Can a NJ divorce judgement garnish wages in PA?

UPDATED: Oct 1, 2022

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Can a NJ divorce judgement garnish wages in PA?

I will soon have a judgement against me in my divorce case filed in New Jersey.
The ordered payment is too much for me to handle and the judge will not lower the
payment and has stated he will put into a judgement against me. I live and work
in PA. Can that judgement garnish my wages parallel to my child support also
being garnished? If so, is there a maximum percent of gross/net income allowed?

Asked on July 18, 2019 under Family Law, Pennsylvania


SJZ, Member, New York Bar / FreeAdvice Contributing Attorney

Answered 3 years ago | Contributor

1) Yes, every state will enforce every other state's judgments, including those from a divorce, and will do so by garnishment if the state allows wage garnishment. PA does allow it for alimony, child support, and taxes, so your wages can be garnished in PA. There are some extra procedural steps that have to be taken to have a NJ jugment enforced in PA--it does not happen automatically--but it is possible.
2) A total of 25% of your wages can be garnished in PA (i.e. a total of 25% for all garnishment) unless you are below the federal poverty line--if you, there is no garnishment.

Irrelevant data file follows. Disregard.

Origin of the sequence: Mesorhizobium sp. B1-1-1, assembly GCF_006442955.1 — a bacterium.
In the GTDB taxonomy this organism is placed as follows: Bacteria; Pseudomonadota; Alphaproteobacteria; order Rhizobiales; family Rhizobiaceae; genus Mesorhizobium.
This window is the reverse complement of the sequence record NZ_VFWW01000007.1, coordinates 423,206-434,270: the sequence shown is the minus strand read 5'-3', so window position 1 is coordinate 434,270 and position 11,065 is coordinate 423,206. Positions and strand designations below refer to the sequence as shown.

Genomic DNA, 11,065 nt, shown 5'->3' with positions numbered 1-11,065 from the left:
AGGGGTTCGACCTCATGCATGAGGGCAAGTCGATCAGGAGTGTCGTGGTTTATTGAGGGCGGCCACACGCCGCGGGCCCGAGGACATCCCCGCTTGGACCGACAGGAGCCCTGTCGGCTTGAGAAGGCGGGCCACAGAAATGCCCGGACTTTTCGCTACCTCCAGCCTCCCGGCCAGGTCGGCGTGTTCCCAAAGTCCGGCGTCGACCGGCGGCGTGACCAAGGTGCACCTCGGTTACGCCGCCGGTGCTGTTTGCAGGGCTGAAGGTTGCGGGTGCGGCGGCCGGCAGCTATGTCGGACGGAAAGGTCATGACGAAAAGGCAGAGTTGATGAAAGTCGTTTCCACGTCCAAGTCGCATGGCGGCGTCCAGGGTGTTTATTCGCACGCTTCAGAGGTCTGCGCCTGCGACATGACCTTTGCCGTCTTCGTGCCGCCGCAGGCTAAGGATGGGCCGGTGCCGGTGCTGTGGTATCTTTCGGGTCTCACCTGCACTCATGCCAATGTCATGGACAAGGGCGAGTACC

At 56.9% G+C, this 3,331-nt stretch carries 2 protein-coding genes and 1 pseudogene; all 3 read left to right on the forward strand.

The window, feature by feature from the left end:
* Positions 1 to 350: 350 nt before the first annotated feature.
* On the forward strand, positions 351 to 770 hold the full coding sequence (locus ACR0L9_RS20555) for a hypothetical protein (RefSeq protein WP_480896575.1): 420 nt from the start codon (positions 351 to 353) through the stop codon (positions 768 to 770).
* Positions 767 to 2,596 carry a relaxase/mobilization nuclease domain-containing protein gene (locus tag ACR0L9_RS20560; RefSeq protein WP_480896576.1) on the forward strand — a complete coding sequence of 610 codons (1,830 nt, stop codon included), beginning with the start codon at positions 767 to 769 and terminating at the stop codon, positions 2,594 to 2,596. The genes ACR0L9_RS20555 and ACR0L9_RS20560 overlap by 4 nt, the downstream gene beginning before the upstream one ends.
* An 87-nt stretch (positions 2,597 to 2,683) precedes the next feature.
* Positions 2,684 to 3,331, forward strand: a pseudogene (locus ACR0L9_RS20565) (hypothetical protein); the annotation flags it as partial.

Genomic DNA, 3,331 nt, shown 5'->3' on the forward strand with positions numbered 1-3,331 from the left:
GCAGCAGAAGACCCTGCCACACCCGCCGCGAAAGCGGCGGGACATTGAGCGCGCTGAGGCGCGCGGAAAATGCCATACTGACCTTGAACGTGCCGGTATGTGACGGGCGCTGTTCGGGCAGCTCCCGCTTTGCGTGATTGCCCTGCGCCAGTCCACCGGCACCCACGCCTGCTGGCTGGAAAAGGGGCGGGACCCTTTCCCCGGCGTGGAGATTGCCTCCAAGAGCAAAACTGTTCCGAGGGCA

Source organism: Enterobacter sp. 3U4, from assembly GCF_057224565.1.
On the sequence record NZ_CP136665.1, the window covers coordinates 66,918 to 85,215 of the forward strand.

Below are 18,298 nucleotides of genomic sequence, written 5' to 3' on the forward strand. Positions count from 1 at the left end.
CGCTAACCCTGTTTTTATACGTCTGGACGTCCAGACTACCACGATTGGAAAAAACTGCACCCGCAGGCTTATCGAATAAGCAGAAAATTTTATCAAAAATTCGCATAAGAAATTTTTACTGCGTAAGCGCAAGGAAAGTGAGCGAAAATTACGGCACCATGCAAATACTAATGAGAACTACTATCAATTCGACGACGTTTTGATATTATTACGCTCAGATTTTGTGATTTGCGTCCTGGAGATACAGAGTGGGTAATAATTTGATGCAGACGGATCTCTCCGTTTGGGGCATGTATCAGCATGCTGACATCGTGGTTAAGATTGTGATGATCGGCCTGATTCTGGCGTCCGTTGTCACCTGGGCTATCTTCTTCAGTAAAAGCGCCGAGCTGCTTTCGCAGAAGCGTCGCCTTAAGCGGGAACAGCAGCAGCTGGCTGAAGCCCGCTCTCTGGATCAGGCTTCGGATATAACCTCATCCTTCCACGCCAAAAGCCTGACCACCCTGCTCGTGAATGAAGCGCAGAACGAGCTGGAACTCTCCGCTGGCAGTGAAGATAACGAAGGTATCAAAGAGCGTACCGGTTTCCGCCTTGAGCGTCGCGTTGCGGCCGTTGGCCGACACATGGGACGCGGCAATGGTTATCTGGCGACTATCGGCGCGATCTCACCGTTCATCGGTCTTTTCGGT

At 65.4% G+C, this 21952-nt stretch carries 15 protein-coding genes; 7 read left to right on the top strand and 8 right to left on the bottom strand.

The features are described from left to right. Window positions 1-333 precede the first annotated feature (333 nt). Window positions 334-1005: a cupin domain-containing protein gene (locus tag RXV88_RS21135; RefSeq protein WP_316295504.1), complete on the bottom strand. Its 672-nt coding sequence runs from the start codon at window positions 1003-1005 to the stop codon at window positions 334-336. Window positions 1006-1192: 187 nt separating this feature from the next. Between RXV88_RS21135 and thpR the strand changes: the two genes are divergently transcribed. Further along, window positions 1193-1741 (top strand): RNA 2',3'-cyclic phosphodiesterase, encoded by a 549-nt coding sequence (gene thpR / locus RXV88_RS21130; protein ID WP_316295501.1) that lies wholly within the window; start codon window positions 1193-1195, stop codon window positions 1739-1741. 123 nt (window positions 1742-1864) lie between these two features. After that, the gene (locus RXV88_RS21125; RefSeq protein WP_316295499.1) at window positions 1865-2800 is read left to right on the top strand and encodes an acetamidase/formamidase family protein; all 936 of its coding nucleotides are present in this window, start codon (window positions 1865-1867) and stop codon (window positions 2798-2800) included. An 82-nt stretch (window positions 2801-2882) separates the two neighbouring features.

IMPORTANT NOTICE: The Answer(s) provided above are for general information only. The attorney providing the answer was not serving as the attorney for the person submitting the question or in any attorney-client relationship with such person. Laws may vary from state to state, and sometimes change. Tiny variations in the facts, or a fact not set forth in a question, often can change a legal outcome or an attorney's conclusion. Although has verified the attorney was admitted to practice law in at least one jurisdiction, he or she may not be authorized to practice law in the jurisdiction referred to in the question, nor is he or she necessarily experienced in the area of the law involved. Unlike the information in the Answer(s) above, upon which you should NOT rely, for personal advice you can rely upon we suggest you retain an attorney to represent you.

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